At the end of the letter of 1 Peter, the Apostle Peter sends greetings to his recipients from “She who is in Babylon (1 Peter 5:12).” This is an odd phrase, especially when one considers that the city of Babylon was little more than a byword, when Peter wrote. However, this brief phrase speaks volumes to those who suffer in Christ.
Babylon was once the center of one of the most powerful empires in the world. The Babylonians sacked Jerusalem and exiled the people of Israel from their homeland.
In the Book of Revelation, the Apostle John calls the city of Rome Babylon. It could be that Peter is saying, just as Babylon was the center of the empire that oppressed Israel, Rome is the center of the empire that now oppressed Christians. The “she” in the phrase refers not to a woman, but the church as a whole.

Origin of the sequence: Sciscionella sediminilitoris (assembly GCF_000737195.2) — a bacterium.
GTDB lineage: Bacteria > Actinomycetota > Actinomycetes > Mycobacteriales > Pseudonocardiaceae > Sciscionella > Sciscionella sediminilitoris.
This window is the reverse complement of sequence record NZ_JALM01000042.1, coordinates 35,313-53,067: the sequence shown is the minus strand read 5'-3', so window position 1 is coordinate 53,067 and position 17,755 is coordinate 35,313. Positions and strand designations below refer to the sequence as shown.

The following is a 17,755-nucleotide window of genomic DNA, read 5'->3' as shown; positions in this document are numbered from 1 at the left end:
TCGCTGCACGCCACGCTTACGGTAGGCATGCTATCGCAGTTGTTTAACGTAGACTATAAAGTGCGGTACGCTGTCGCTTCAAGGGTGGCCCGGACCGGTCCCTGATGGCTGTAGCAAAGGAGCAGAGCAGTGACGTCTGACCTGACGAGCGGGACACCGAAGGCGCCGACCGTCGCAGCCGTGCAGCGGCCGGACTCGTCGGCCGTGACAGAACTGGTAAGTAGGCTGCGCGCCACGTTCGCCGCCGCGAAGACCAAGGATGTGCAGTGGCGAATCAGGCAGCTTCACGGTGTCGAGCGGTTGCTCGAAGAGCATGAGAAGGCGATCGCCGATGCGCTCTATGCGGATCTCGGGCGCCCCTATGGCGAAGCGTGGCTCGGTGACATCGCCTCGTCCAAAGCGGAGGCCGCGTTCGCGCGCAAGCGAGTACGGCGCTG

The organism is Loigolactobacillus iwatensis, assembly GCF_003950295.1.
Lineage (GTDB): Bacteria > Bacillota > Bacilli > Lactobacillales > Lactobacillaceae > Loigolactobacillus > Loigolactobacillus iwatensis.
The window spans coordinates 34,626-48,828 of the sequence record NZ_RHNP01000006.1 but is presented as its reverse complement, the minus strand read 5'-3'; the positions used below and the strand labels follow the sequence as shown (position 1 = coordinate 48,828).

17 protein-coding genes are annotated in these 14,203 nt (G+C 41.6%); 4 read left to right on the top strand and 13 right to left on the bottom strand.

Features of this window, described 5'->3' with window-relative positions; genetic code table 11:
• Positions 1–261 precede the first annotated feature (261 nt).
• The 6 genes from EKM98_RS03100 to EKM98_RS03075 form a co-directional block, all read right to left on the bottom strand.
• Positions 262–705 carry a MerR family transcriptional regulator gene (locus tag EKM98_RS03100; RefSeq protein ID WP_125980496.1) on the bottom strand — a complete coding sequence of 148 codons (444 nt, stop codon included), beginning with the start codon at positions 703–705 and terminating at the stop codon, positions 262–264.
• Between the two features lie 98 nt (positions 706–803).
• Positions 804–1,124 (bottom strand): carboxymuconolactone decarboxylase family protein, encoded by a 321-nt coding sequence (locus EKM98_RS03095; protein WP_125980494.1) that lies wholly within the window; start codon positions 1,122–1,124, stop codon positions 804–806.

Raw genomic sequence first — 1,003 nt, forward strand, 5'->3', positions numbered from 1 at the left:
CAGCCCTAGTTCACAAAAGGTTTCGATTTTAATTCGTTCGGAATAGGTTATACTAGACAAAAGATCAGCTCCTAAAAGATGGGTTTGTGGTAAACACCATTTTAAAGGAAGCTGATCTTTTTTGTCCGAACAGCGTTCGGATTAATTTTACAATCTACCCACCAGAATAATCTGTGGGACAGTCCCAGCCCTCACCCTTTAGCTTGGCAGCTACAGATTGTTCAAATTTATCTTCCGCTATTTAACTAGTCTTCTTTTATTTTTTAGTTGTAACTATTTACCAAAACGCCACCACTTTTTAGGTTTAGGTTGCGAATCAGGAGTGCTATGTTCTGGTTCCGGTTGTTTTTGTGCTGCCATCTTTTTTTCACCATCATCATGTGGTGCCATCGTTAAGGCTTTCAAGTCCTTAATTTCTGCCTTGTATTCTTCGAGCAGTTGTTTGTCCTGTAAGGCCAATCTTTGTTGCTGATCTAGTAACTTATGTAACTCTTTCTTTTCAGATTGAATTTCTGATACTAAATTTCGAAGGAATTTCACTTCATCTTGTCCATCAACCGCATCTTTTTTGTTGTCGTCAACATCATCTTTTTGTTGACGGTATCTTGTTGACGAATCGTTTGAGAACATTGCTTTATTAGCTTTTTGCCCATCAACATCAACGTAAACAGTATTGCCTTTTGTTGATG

Regardless, as to whether Peter means the city of Rome or more generally to a place of exile, Peter reminds his recipients that in this world they are exiles.
On this side of heaven, those who believe in God are exiled from their eternal home. This understanding is helpful when we suffer. No matter how horrifically we suffer in this world, no one or no thing can take away our heavenly home.
This understanding allows us to have a healthy relationship with this fallen world. We need not be overly attached to it and despair when this world dashes our hopes and dreams.
Yet, we neither need to be overly detached, because we know we still have good work to do. Like the Psalmist, we may say, “At the river of Babylon we sat and wept, when we remembered Zion.” Yet, at the same time we can build houses, raise families and seek the welfare of the localities in which we live.
We can think of it like this: Suppose you knew you would live 100 years and that 99 of them would be filled with suffering. How easy would it be to suffer well? Probably not very.
Now suppose you knew you would live the same number of years and suffer the same proportion of those years, but after that lifetime an eternity of joy filled years awaited you. Would it be easier to suffer well? Probably.
The knowledge of this world being our Babylon sustains our doing good, because we know an eternity of joy awaits us.